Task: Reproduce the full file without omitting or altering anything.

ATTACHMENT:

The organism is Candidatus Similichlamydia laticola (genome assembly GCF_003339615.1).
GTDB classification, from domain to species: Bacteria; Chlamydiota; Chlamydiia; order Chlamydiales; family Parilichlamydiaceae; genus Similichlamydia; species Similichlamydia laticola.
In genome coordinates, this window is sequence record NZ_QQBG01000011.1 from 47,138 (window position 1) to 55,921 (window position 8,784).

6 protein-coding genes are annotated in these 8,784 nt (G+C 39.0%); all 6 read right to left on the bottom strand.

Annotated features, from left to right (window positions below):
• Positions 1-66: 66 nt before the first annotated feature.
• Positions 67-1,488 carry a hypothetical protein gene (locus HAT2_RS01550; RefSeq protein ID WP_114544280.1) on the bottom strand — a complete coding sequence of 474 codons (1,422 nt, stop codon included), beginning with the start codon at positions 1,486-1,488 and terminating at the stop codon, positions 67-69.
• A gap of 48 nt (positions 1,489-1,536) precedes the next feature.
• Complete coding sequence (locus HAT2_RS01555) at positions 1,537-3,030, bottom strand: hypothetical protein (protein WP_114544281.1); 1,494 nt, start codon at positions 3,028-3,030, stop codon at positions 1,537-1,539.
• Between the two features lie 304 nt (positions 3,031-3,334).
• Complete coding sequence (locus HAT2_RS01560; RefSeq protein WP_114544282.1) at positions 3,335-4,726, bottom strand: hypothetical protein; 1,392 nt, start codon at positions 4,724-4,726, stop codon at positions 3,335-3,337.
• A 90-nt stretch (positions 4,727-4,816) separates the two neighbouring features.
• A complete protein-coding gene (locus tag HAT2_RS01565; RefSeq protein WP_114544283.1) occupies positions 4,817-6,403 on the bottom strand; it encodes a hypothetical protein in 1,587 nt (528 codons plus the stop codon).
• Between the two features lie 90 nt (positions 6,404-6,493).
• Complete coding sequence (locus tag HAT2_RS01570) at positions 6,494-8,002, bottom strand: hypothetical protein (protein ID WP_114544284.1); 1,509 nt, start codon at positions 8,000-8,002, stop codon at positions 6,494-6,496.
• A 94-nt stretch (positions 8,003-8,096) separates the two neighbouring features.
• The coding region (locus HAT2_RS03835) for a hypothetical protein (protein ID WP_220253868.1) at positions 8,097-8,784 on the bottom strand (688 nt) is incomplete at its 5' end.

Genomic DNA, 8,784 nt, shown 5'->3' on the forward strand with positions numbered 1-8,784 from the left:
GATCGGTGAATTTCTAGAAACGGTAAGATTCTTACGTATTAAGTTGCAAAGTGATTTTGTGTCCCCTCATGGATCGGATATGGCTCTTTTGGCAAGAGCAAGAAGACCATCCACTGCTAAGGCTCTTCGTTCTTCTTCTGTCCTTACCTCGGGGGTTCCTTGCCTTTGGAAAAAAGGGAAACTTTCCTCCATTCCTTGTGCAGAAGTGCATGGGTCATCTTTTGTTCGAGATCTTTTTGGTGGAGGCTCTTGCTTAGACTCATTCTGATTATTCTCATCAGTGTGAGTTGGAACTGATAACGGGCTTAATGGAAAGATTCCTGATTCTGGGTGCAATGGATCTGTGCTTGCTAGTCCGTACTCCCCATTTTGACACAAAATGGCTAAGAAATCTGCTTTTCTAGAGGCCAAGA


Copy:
The organism is Candidatus Similichlamydia laticola (genome assembly GCF_003339615.1).
GTDB classification, from domain to species: Bacteria; Chlamydiota; Chlamydiia; order Chlamydiales; family Parilichlamydiaceae; genus Similichlamydia; species Similichlamydia laticola.
In genome coordinates, this window is sequence record NZ_QQBG01000011.1 from 47,138 (window position 1) to 55,921 (window position 8,784).

6 protein-coding genes are annotated in these 8,784 nt (G+C 39.0%); all 6 read right to left on the bottom strand.

Annotated features, from left to right (window positions below):
• Positions 1-66: 66 nt before the first annotated feature.
• Positions 67-1,488 carry a hypothetical protein gene (locus HAT2_RS01550; RefSeq protein ID WP_114544280.1) on the bottom strand — a complete coding sequence of 474 codons (1,422 nt, stop codon included), beginning with the start codon at positions 1,486-1,488 and terminating at the stop codon, positions 67-69.
• A gap of 48 nt (positions 1,489-1,536) precedes the next feature.
• Complete coding sequence (locus HAT2_RS01555) at positions 1,537-3,030, bottom strand: hypothetical protein (protein WP_114544281.1); 1,494 nt, start codon at positions 3,028-3,030, stop codon at positions 1,537-1,539.
• Between the two features lie 304 nt (positions 3,031-3,334).
• Complete coding sequence (locus HAT2_RS01560; RefSeq protein WP_114544282.1) at positions 3,335-4,726, bottom strand: hypothetical protein; 1,392 nt, start codon at positions 4,724-4,726, stop codon at positions 3,335-3,337.
• A 90-nt stretch (positions 4,727-4,816) separates the two neighbouring features.
• A complete protein-coding gene (locus tag HAT2_RS01565; RefSeq protein WP_114544283.1) occupies positions 4,817-6,403 on the bottom strand; it encodes a hypothetical protein in 1,587 nt (528 codons plus the stop codon).
• Between the two features lie 90 nt (positions 6,404-6,493).
• Complete coding sequence (locus tag HAT2_RS01570) at positions 6,494-8,002, bottom strand: hypothetical protein (protein ID WP_114544284.1); 1,509 nt, start codon at positions 8,000-8,002, stop codon at positions 6,494-6,496.
• A 94-nt stretch (positions 8,003-8,096) separates the two neighbouring features.
• The coding region (locus HAT2_RS03835) for a hypothetical protein (protein ID WP_220253868.1) at positions 8,097-8,784 on the bottom strand (688 nt) is incomplete at its 5' end.

Genomic DNA, 8,784 nt, shown 5'->3' on the forward strand with positions numbered 1-8,784 from the left:
GATCGGTGAATTTCTAGAAACGGTAAGATTCTTACGTATTAAGTTGCAAAGTGATTTTGTGTCCCCTCATGGATCGGATATGGCTCTTTTGGCAAGAGCAAGAAGACCATCCACTGCTAAGGCTCTTCGTTCTTCTTCTGTCCTTACCTCGGGGGTTCCTTGCCTTTGGAAAAAAGGGAAACTTTCCTCCATTCCTTGTGCAGAAGTGCATGGGTCATCTTTTGTTCGAGATCTTTTTGGTGGAGGCTCTTGCTTAGACTCATTCTGATTATTCTCATCAGTGTGAGTTGGAACTGATAACGGGCTTAATGGAAAGATTCCTGATTCTGGGTGCAATGGATCTGTGCTTGCTAGTCCGTACTCCCCATTTTGACACAAAATGGCTAAGAAATCTGCTTTTCTAGAGGCCAAGA